Bluebell Wood

Big Sleep

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Bluebell Wood Review

by Jo-Ann Greene

Neither their 1968 debut Crossroads of Time nor their proggier, Quincy Jones produced follow-up In Fields of Ardath brought the commercial success Eyes of Blue so sought. Although the Welsh quintet were losing hope, their label head and manager Lou Reizener wasn't throwing in the towel yet. In his view, only a new moniker stood in the way of stardom; thus Eyes were renamed Big Sleep and set to work on their third and final album, 1971's Bluebell Wood.

Even in a time of feverish experimentation, the group had an incredibly unique hybrid sound that seamlessly stitched together pop elements, classical, R&B and blues, psychedelia and rock with incredibly tight and egalitarian arrangements. That latter was important, as every bandmember was a virtuoso, and thus each deserved the space to shine. Unusually, the group boasted two keyboardists, but forget comparisons to the likes of ELP, as Big Sleep's numbers often counterpointed lavish organ passages with R&B styled piano or electric keyboard, underpinning their numbers with a jazzy or bluesy aura. Acoustic guitars further enhanced the rich atmospheres, and usually followed the organ's lead. The electric guitars arrived well into the pieces, a further musical counterpoint that accentuated psychedelic organ passages or pulled the numbers into rock. Although there's an improvisational feel to it all, the songs are, in fact, very tightly structured, including the fiery guitar solos that wind around the keyboards. The band's pop sensibilities are evident too, especially on the catchy chorus of "Aunty James," passages within "Death of a Hope," and particularly on the clap along R&B of "When the Sun Was Out."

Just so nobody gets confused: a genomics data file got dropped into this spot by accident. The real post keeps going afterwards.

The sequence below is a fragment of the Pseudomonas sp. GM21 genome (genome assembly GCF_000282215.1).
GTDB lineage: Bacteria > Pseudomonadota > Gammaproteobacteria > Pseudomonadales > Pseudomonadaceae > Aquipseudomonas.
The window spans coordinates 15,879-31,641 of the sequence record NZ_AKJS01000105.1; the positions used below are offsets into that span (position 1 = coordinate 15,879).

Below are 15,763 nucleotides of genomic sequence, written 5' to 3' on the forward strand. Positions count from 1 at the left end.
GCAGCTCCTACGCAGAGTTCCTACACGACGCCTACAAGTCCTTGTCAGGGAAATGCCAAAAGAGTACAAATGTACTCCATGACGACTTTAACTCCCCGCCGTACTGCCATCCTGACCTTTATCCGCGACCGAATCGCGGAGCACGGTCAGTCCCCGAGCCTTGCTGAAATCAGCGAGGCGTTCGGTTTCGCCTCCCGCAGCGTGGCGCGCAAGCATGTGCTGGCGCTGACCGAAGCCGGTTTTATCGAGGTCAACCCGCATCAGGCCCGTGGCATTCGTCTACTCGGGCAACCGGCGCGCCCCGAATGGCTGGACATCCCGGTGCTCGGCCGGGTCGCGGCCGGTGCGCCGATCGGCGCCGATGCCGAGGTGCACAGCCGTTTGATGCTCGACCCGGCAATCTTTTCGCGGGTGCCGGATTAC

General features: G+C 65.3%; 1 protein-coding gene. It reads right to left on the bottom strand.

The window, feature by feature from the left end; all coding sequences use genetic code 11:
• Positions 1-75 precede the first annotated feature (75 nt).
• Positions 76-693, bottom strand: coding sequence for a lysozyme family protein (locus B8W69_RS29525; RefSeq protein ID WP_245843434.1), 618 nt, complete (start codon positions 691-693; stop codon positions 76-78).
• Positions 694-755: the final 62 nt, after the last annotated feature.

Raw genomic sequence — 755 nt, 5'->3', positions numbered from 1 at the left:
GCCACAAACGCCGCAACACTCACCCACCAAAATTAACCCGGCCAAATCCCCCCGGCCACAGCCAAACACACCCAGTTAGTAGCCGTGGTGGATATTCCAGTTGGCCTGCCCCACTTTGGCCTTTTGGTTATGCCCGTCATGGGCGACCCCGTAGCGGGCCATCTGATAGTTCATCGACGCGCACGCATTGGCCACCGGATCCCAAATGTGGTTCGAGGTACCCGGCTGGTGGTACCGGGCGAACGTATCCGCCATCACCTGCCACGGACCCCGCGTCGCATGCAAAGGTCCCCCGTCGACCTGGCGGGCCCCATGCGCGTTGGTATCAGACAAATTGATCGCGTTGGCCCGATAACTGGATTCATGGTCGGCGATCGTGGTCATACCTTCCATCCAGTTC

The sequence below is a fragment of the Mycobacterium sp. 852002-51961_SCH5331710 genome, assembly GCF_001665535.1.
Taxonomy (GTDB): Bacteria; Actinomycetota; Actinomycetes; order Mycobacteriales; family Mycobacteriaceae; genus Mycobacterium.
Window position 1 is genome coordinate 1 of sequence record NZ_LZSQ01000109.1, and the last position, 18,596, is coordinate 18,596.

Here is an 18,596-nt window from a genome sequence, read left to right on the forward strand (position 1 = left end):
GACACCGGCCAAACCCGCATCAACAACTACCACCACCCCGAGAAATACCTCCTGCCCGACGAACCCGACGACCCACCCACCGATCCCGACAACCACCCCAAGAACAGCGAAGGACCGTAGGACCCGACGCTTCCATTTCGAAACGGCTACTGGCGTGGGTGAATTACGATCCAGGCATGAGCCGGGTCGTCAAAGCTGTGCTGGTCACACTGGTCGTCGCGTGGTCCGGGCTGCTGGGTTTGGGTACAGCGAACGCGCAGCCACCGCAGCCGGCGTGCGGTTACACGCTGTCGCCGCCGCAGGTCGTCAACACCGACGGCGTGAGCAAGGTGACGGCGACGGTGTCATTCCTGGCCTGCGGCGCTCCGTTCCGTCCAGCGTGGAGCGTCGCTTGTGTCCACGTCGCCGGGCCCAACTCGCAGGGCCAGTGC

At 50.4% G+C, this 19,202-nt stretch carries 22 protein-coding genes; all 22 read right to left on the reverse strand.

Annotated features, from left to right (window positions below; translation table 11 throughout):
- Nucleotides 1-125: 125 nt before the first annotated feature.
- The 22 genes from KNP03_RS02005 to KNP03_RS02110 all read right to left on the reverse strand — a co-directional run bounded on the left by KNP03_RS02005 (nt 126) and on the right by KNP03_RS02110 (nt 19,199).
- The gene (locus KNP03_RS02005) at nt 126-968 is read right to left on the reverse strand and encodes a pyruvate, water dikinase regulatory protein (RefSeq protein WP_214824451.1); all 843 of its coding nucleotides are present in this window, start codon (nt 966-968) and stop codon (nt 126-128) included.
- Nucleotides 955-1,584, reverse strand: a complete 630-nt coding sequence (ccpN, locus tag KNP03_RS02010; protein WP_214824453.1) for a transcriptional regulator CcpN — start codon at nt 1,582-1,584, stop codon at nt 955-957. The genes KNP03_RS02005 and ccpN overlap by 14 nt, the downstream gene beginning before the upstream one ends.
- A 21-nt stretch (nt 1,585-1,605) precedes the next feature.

However, it was the epic eleven-plus-minute title track that sent prog rock fans wild, a showcase of Big Sleep's many styles and talents. Filled with the kind of dynamics that any modern emo band would die for, quiet passages give way to grand up-tempo segments, downbeat blues shift into raging psychedelia, and strings pile onto ballads before the band breaks into rock and the splendid vocals fill the air: Bluebell Wood had it all. Yet the album still failed to excite the masses. The band never even took the stage under their Big Sleep name, and folded soon after the set's release. So much talent would eventually find homes elsewhere (notably with Gentle Giant and Man), but it's no wonder the album has been long sought after by collectors. Now remastered and sporting its original artwork, everyone can venture back into this stunning Wood.

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